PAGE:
The WebCode Toolbar

Firstly, these tools are conceived to write good SVG, so you’ll begin to instinctively understand the things that SVG is good at. You also come to understand what it’s not good at, and start to avoid doing those things.

Note that WebCode does also have an IMPORT command that is useful for bringing in smaller SVG components made in Illustrator or Inkscape.

Shape and Groups

The Shapes & Groups Panel
The Shapes & Groups Panel

The ‘Shape and Groups’ panel is the heart of WebCode.

In some ways, it looks a lot like the typical ‘Layers’ panel in any graphics app, and certainly works similarly. You can drag layers up and down, and group and ungroup components with ease.

There is an ‘eye’ icon to the far right of each layer. Switching off this icon off not only hides that object on the pasteboard, but also temporarily removes it from SVG code preview below — this is really handy for copying SVG components into other documents.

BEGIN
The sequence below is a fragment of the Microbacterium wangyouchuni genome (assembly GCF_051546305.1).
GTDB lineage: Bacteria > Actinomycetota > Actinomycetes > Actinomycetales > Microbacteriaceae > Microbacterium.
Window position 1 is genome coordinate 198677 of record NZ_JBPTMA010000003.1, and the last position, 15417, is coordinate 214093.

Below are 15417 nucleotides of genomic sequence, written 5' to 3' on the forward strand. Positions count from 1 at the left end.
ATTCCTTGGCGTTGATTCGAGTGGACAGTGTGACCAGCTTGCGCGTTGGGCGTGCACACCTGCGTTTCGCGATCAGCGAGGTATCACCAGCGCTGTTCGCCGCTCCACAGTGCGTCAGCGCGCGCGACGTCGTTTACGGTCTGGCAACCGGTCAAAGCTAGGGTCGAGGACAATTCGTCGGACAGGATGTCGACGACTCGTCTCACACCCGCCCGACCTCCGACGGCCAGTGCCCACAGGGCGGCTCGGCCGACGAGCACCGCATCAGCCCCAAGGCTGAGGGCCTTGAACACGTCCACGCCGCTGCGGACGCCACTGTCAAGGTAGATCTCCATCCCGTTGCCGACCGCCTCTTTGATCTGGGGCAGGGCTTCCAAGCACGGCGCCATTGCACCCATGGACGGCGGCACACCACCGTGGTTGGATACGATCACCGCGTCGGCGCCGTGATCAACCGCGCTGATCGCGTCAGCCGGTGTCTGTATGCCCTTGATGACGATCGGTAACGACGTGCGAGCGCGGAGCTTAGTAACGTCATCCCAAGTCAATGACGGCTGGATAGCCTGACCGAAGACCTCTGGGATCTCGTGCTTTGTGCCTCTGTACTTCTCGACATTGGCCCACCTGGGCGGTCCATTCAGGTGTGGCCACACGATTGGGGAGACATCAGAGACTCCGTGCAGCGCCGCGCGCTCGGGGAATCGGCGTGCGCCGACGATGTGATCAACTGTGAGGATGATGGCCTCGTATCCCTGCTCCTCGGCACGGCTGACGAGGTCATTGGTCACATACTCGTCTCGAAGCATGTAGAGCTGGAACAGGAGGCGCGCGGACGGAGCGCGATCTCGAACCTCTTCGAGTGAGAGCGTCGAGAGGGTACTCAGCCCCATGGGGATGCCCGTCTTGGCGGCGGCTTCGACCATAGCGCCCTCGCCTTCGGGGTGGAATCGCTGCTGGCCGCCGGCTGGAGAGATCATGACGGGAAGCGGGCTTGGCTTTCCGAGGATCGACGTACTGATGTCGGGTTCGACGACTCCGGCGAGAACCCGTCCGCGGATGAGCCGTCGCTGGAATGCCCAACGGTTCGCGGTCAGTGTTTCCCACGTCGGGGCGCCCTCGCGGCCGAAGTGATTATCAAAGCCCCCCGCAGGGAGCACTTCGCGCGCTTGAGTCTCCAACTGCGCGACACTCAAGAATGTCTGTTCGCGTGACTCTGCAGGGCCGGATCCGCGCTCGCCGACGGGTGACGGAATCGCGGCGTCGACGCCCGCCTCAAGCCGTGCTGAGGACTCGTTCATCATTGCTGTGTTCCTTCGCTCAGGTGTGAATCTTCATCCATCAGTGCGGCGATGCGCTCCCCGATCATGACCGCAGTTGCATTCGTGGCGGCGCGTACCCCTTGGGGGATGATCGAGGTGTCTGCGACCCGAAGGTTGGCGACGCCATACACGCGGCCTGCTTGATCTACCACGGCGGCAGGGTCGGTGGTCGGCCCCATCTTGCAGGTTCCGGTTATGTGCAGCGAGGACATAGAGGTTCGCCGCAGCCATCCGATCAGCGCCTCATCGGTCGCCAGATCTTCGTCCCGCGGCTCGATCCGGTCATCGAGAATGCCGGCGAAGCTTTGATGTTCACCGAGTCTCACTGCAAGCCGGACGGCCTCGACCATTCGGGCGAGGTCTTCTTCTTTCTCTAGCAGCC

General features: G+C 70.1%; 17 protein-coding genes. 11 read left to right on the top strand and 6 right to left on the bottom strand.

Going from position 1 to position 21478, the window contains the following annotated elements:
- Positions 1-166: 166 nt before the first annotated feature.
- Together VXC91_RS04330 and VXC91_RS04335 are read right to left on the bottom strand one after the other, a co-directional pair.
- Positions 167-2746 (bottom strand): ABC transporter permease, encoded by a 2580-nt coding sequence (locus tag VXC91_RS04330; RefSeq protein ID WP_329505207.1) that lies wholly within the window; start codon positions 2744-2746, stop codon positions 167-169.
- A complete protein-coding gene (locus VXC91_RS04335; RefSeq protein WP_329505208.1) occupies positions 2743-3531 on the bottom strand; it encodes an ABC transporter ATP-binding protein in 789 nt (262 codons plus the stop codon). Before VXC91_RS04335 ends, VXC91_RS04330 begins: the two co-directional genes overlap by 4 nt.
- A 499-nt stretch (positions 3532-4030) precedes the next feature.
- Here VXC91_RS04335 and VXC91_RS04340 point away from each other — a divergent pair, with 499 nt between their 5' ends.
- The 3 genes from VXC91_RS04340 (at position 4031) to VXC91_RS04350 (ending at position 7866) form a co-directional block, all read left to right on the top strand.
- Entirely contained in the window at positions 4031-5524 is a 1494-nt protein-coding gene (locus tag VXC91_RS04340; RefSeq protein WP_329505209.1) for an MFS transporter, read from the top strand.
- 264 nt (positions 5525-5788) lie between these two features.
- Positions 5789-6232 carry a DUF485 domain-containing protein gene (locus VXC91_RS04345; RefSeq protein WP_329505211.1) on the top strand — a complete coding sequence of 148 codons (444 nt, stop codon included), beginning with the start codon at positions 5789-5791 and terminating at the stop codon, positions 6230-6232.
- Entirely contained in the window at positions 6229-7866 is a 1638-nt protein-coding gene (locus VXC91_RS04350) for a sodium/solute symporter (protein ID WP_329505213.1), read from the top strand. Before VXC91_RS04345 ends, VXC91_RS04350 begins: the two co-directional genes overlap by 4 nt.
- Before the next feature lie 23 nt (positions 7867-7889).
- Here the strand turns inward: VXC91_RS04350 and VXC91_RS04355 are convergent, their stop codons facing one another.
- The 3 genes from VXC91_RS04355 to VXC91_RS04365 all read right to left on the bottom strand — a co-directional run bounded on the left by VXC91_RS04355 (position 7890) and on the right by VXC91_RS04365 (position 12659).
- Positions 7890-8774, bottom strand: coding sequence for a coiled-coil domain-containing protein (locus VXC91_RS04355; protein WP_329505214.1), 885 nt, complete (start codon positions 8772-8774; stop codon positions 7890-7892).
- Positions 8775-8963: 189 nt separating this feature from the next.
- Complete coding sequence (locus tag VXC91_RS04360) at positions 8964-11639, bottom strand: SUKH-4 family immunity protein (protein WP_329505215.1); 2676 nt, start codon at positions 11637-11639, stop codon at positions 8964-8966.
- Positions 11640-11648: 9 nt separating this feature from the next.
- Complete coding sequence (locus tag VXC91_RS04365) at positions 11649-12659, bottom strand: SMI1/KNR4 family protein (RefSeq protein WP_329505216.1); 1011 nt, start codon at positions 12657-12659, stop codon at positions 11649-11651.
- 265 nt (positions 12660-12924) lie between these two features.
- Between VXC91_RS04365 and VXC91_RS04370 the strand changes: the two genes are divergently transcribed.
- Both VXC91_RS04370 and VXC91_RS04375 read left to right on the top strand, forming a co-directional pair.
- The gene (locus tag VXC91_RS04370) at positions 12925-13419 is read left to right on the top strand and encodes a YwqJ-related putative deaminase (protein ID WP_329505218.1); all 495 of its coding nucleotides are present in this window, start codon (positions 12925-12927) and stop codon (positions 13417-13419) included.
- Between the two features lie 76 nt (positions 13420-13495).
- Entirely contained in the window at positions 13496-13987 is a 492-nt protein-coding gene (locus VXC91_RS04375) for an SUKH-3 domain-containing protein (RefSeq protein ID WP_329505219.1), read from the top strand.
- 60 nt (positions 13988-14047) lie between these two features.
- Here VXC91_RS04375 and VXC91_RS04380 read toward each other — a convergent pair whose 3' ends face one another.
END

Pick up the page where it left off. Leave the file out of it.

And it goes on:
Selecting any element in the Shapes and Groups panel automatically loads it into a properties panel below (2).

This lets you edit each SVG element at the properties level. This includes:

  • Giving it an ID
  • Scaling it
  • X/Y position
  • Color fills
  • Stroke types
  • Opacity
  • Stroke colors
  • Shadows

Resources Palette

The Resources Panel
The Resources Panel

Reusing assets is not only good coding practice, but it makes good sense from a design perspective as well, reducing visual clutter and file size.